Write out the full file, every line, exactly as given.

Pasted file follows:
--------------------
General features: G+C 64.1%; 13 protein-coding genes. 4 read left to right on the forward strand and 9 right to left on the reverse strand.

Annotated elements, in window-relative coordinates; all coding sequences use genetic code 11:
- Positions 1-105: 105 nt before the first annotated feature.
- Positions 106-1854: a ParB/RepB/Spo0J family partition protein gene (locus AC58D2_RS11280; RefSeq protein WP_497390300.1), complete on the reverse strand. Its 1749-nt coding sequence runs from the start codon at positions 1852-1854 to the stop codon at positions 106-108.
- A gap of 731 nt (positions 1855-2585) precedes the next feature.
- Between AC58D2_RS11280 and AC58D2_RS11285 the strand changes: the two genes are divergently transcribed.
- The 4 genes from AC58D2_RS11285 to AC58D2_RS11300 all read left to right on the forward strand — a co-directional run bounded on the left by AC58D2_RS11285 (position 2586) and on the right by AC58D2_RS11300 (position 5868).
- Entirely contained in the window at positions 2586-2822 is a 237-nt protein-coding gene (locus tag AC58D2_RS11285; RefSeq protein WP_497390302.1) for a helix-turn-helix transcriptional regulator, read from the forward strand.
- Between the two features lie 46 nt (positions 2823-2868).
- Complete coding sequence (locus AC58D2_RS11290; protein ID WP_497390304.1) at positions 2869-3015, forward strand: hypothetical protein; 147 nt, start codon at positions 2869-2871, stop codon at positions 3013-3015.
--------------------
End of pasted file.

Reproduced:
General features: G+C 64.1%; 13 protein-coding genes. 4 read left to right on the forward strand and 9 right to left on the reverse strand.

Annotated elements, in window-relative coordinates; all coding sequences use genetic code 11:
- Positions 1-105: 105 nt before the first annotated feature.
- Positions 106-1854: a ParB/RepB/Spo0J family partition protein gene (locus AC58D2_RS11280; RefSeq protein WP_497390300.1), complete on the reverse strand. Its 1749-nt coding sequence runs from the start codon at positions 1852-1854 to the stop codon at positions 106-108.
- A gap of 731 nt (positions 1855-2585) precedes the next feature.
- Between AC58D2_RS11280 and AC58D2_RS11285 the strand changes: the two genes are divergently transcribed.
- The 4 genes from AC58D2_RS11285 to AC58D2_RS11300 all read left to right on the forward strand — a co-directional run bounded on the left by AC58D2_RS11285 (position 2586) and on the right by AC58D2_RS11300 (position 5868).
- Entirely contained in the window at positions 2586-2822 is a 237-nt protein-coding gene (locus tag AC58D2_RS11285; RefSeq protein WP_497390302.1) for a helix-turn-helix transcriptional regulator, read from the forward strand.
- Between the two features lie 46 nt (positions 2823-2868).
- Complete coding sequence (locus AC58D2_RS11290; protein ID WP_497390304.1) at positions 2869-3015, forward strand: hypothetical protein; 147 nt, start codon at positions 2869-2871, stop codon at positions 3013-3015.